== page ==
This year’s State Summer Games are going to be pretty epic. There will be 1,377 athletes, over 1,000 coaches and volunteers, and countless families and supporters descending on the UW-Stevens Point campus for SOWI’s largest annual sports event from June 8-10.
Some attendees will be seasoned vets for whom this has become an annual summer tradition. For others, this is all brand new and very exciting. Joey Leopold and his family fall in the latter camp.
After beginning his involvement with SOWI just last summer with bocce, 18-year-old Joey quickly made the jump to athletics. Now, less than a year after joining Agency 6-04 in Baraboo, he is already participating in his first State tournament. He’ll be competing in the 400-meter dash, mini javelin and shot put events.
This is made all the more remarkable considering his history. Joey has agenesis of the corpus callosum, which causes cognitive delay. After severe medical complications as a toddler, doctors told his parents that he would likely never walk again.
Yet, here he was a few weeks ago, placing first in the 400-meter dash at the Hometown Games in Oregon, surprising the doctors – and his parents – with every stride.
“Every milestone is a victory and celebration. Joey gives his all in everything he sets out to do and continues to astound and amaze us all,” Joey’s mother Kathy said.
For a young man who wasn’t supposed to have any mobility, Joey really loves to run. Shocked by his showing at the Oregon Hometown Games, Joey’s parents can’t wait to see what happens in Stevens Point.
“He had a fantastic time (at the Hometown Games) and really showed us a different side of him. Of course that side made me shed many, many tears – and I suspect that will happen once again at the State Games,” Kathy said.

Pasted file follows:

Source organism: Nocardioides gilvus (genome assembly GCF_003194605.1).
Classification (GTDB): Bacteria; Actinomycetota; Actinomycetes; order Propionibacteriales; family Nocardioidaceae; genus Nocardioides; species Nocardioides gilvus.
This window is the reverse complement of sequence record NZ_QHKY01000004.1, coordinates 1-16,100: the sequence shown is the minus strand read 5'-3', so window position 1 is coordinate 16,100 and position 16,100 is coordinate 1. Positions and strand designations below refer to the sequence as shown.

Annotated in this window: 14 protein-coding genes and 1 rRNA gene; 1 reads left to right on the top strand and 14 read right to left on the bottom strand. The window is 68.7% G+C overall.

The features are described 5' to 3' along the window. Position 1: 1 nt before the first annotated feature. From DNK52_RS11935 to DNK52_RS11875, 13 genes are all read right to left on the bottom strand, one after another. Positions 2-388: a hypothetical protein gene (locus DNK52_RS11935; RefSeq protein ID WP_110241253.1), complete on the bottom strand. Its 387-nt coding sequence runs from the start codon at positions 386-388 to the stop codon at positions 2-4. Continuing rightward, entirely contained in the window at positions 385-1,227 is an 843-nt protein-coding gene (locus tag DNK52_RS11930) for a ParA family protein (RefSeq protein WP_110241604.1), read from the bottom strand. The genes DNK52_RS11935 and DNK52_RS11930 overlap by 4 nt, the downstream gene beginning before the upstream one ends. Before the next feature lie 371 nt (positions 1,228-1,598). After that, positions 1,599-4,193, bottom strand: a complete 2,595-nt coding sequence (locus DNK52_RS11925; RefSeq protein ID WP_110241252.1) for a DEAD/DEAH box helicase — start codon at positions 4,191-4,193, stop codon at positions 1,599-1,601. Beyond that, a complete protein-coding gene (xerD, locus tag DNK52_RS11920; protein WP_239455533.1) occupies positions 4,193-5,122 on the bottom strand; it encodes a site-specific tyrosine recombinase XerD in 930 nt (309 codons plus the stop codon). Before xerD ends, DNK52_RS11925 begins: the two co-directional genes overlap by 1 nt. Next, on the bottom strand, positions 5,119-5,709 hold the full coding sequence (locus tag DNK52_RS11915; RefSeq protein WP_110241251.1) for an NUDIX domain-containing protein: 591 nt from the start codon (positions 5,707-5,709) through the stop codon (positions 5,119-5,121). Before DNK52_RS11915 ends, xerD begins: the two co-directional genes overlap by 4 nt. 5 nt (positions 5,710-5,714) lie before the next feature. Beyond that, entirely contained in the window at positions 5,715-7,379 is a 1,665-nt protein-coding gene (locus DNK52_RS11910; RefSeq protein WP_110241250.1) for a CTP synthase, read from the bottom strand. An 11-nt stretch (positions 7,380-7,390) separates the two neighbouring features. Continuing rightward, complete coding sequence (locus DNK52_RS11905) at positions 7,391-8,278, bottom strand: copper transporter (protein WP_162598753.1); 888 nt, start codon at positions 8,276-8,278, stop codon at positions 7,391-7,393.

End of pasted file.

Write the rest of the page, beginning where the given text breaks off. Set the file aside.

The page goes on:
Another person you might bump into at the Summer Games this year who falls into the former camp of now being a seasoned vet at the Games is Chad Oeftger, Agency Manager for Neenah High School and coach to three Unified relay teams participating in the State Summer Games this year.
Chad has been attending the Summer Games for five years now as Neenah’s Agency Manager and coach. This will be the second year with teams in the Unified competition. Unified competition is very near and dear to Chad. He has been participating himself in Unified action since the mid-90’s when he started playing on a Unified basketball team in Madison. When he was hired as a special education teacher at Neenah High in 2006, it made sense that he would move Neenah in the direction of Unified Champion Schools, which he helped Neenah become in 2014.
“We have an after-school program called the ‘Shining Stars’ that meets two times a month where students with and without disabilities get together and play games, do crafts and talk about how to make Neenah High School a more inclusive place,” Chad said.
One of the many wonderful things to come out of Shining Stars is Neenah’s robust Unified Sports program. This year, six athletes and six partners will represent Neenah in Unified 4 x 100 relay, matching the number of teams and participants from last year, which was a truly memorable year for Chad.
“I was so impressed by the partners’ commitment to travel to Stevens Point (last year) for just a 15 – 20 second run with our athletes. I knew then that run was not as important as making lifelong friends between the athletes and partners and being part of a team,” Chad said.
It’s certainly more than just the run that is getting the Neenah partners excited for the Summer Games.
“The thing that I’m most looking forward to is seeing Chris’s beaming face, and seeing how proud he will be no matter how he will perform,” partner Jaden Mikoulinskii said of her relay teammate, athlete Chris Jones.
Over the course of the two days of competition, there will be no shortage of pride throughout the UW-Stevens Point campus. The pride may come from coaches like Chad, who get to witness their teams and athletes compete at the highest level in the state in sports they love. Or it could come from Unified partners like Jaden, who get to smile along with their friends and teammates like Chris as they take in this joyful and unforgettable experience.
Or the pride could come from athletes like Joey Leopold, who get to see the culmination of their hard work as they compete with the best Special Olympics athletes from across Wisconsin, often defying expectations at every step along the way.
On that, Joey has some succinct words of advice: “Never give up trying.”